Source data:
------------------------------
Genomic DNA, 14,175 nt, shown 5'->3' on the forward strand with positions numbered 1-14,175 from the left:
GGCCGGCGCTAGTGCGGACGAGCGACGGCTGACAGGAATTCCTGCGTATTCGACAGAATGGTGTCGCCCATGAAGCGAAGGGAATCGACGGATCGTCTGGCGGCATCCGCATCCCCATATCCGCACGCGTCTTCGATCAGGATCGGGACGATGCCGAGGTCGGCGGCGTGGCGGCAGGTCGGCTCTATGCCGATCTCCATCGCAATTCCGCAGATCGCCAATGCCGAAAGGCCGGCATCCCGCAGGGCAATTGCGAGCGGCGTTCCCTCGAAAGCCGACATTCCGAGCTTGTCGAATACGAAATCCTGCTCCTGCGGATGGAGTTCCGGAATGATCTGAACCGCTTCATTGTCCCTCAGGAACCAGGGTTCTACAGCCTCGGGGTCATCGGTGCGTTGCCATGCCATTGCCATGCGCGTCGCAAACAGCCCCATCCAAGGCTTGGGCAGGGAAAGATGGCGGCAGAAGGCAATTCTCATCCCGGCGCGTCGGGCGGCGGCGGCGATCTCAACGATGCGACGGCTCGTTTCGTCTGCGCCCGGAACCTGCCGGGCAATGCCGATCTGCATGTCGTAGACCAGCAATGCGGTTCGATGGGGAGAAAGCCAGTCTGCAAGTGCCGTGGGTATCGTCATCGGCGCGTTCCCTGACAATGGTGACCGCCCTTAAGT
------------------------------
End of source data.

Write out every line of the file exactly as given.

Genomic DNA, 14,175 nt, shown 5'->3' on the forward strand with positions numbered 1-14,175 from the left:
GGCCGGCGCTAGTGCGGACGAGCGACGGCTGACAGGAATTCCTGCGTATTCGACAGAATGGTGTCGCCCATGAAGCGAAGGGAATCGACGGATCGTCTGGCGGCATCCGCATCCCCATATCCGCACGCGTCTTCGATCAGGATCGGGACGATGCCGAGGTCGGCGGCGTGGCGGCAGGTCGGCTCTATGCCGATCTCCATCGCAATTCCGCAGATCGCCAATGCCGAAAGGCCGGCATCCCGCAGGGCAATTGCGAGCGGCGTTCCCTCGAAAGCCGACATTCCGAGCTTGTCGAATACGAAATCCTGCTCCTGCGGATGGAGTTCCGGAATGATCTGAACCGCTTCATTGTCCCTCAGGAACCAGGGTTCTACAGCCTCGGGGTCATCGGTGCGTTGCCATGCCATTGCCATGCGCGTCGCAAACAGCCCCATCCAAGGCTTGGGCAGGGAAAGATGGCGGCAGAAGGCAATTCTCATCCCGGCGCGTCGGGCGGCGGCGGCGATCTCAACGATGCGACGGCTCGTTTCGTCTGCGCCCGGAACCTGCCGGGCAATGCCGATCTGCATGTCGTAGACCAGCAATGCGGTTCGATGGGGAGAAAGCCAGTCTGCAAGTGCCGTGGGTATCGTCATCGGCGCGTTCCCTGACAATGGTGACCGCCCTTAAGT